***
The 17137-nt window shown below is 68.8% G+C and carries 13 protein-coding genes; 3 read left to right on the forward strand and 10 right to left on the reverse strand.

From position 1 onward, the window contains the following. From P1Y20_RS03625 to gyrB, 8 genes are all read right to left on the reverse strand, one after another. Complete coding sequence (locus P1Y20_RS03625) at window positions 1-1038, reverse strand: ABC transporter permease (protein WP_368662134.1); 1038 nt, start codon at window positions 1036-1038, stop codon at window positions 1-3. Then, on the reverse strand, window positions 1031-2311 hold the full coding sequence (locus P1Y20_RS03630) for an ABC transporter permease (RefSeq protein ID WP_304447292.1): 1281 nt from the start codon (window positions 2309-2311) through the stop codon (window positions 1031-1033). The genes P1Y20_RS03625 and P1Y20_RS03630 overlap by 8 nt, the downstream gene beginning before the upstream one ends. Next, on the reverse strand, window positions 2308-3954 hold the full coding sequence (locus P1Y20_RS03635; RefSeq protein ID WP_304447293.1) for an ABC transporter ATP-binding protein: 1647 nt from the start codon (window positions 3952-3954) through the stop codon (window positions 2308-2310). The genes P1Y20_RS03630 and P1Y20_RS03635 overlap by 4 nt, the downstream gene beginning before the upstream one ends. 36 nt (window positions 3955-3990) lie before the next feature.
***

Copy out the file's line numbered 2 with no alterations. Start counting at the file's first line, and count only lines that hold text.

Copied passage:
From position 1 onward, the window contains the following. From P1Y20_RS03625 to gyrB, 8 genes are all read right to left on the reverse strand, one after another. Complete coding sequence (locus P1Y20_RS03625) at window positions 1-1038, reverse strand: ABC transporter permease (protein WP_368662134.1); 1038 nt, start codon at window positions 1036-1038, stop codon at window positions 1-3. Then, on the reverse strand, window positions 1031-2311 hold the full coding sequence (locus P1Y20_RS03630) for an ABC transporter permease (RefSeq protein ID WP_304447292.1): 1281 nt from the start codon (window positions 2309-2311) through the stop codon (window positions 1031-1033). The genes P1Y20_RS03625 and P1Y20_RS03630 overlap by 8 nt, the downstream gene beginning before the upstream one ends. Next, on the reverse strand, window positions 2308-3954 hold the full coding sequence (locus P1Y20_RS03635; RefSeq protein ID WP_304447293.1) for an ABC transporter ATP-binding protein: 1647 nt from the start codon (window positions 3952-3954) through the stop codon (window positions 2308-2310). The genes P1Y20_RS03630 and P1Y20_RS03635 overlap by 4 nt, the downstream gene beginning before the upstream one ends. 36 nt (window positions 3955-3990) lie before the next feature.